Watercolor resist art is a classic (and surprising) art technique that you can set up in a couple of minutes with basic art supplies.
It’s a weekday afternoon and your kids have been alternating between jumping on the bed and pillow fights; you want to channel their energy into something er, a little less destructive and dangerous perhaps? But who has time to prep anything?
Dinner needs to be on the table in an hour and your nerves are shot….until you remember this easy and magical little resist art project that is perfect for everyone in your family…and what’s that? It does’t require any prep time? SCORE!
Watercolor resist is a classic art technique with a “magical” step. Adults and children alike utter oohs and ahh when they start painting because the resist technique is fun to watch.
What is resist art?
In resist art, an artist creates an image or design on a paper/canvas first using a non-soluble material. After the first image is created, a layer of watercolor is applied over the paper/canvas. Areas drawn or created with the non-soluble material do not absorb the color, they RESIST it. As watercolor paints are applied, the first design appears as a negative image.
How does resist art work? AKA the science behind resist art:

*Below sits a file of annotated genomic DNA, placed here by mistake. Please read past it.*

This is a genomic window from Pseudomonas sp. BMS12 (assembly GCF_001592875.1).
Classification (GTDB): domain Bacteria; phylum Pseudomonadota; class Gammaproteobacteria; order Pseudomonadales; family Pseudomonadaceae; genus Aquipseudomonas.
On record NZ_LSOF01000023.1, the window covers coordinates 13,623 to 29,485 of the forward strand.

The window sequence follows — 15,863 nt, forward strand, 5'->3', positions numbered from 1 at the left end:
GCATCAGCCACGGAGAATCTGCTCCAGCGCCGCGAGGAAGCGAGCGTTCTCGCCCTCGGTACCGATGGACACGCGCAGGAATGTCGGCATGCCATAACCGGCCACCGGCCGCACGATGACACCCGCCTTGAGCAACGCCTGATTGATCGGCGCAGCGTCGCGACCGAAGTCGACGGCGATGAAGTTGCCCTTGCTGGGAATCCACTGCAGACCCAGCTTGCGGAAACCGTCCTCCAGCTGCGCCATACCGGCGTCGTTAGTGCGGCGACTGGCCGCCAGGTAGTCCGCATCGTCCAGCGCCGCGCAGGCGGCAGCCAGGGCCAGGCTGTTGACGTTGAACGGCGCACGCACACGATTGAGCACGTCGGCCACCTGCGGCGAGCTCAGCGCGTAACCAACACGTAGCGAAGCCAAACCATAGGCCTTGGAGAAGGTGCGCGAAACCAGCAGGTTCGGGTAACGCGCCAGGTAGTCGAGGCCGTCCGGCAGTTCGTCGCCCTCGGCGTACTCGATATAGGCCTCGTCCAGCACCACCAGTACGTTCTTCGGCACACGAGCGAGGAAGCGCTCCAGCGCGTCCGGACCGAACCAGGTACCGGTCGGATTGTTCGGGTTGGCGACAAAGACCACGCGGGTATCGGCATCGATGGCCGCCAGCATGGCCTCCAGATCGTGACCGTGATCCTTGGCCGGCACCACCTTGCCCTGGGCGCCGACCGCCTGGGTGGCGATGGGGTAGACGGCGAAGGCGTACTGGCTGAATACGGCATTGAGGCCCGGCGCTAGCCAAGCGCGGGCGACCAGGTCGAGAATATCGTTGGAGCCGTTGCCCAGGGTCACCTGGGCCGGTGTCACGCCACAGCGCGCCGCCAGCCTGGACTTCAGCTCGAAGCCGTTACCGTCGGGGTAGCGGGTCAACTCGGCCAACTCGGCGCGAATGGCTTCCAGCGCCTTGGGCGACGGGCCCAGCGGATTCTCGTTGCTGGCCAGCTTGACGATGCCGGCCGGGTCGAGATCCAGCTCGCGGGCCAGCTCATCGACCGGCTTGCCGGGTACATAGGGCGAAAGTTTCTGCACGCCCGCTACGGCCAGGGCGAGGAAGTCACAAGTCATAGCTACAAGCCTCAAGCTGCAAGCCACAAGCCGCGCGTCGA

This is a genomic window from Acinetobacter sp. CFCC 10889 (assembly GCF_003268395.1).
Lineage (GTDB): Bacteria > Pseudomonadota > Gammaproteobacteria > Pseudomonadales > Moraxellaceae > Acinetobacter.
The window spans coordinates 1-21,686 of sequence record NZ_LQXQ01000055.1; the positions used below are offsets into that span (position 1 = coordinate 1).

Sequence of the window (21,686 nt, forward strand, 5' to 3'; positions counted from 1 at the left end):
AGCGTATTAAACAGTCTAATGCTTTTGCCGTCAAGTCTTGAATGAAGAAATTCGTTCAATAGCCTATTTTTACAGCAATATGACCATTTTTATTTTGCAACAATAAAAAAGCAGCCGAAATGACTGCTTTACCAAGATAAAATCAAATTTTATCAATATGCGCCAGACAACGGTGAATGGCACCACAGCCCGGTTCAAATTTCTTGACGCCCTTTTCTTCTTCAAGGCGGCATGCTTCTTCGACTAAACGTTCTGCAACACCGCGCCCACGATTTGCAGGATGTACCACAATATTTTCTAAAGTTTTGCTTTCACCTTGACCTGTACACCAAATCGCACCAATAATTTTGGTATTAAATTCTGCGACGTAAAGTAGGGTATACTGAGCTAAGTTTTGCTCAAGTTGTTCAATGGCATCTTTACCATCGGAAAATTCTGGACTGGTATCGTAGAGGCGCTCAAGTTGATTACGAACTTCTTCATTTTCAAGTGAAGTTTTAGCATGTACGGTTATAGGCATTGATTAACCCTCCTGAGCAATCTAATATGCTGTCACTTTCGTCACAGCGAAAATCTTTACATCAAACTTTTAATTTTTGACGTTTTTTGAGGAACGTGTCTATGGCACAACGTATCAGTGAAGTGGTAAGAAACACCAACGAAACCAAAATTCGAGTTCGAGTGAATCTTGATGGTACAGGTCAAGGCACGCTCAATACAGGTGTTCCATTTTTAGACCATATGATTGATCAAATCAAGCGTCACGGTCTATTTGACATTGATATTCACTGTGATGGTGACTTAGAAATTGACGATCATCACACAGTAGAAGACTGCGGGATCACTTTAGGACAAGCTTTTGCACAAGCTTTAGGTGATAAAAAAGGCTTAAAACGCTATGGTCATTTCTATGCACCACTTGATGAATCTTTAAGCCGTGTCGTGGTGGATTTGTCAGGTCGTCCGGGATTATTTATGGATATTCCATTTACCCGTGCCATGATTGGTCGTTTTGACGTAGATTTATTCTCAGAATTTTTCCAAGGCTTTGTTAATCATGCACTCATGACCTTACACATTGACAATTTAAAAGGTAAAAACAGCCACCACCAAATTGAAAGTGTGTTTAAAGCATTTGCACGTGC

Resist art works because some materials are hydrophobic, meaning they repel water. When you create art with a hydrophobic material and then brush a layer of water based paint over it, the water will roll off the first material until it finds a surface that can absorb it. In resist art, beads of watercolor paints will roll off the surface of the first material until they meet a surface that will absorb them, like paper or canvas.
If you want to explore different combinations of materials for resist art you will need to pair two art materials that repel each other.
What materials can use used for resist art?
There are so many versions of resist art featuring different combinations of materials. Here is a list of some of the most common (and not so common) combinations for resist art:
- Oil pastels + watercolor paints(see instructions below)
- Crayon + watercolors
- Painter’s tape + watercolors
- Glue + watercolors
- Black glue + watercolors (creates a stained glass effect)
- Rubber cement + watercolors
- Wax paper + watercolors
- Air dry clay + tempera paint
- Rubber bands + watercolors
In today’s project we are going to apply oil pastel to paper and then paint on top of the design with watercolor. Because oil and water don’t mix, areas covered in oil pastel will not absorb the paint, but will “resist” it.
This post contain affiliate links
Today’s project is sponsored by the amazing Sakura of America! Sakura supplied me with the supplies to make this project; we used their Cray-Pas Oil Pastels and Koi Field Sketch Set and Water Brush.
Here’s a step-by-step tutorial featuring watercolor resist art. Grab your materials, put this video on for the kids, and they can follow along in real time!
How to do watercolor resist art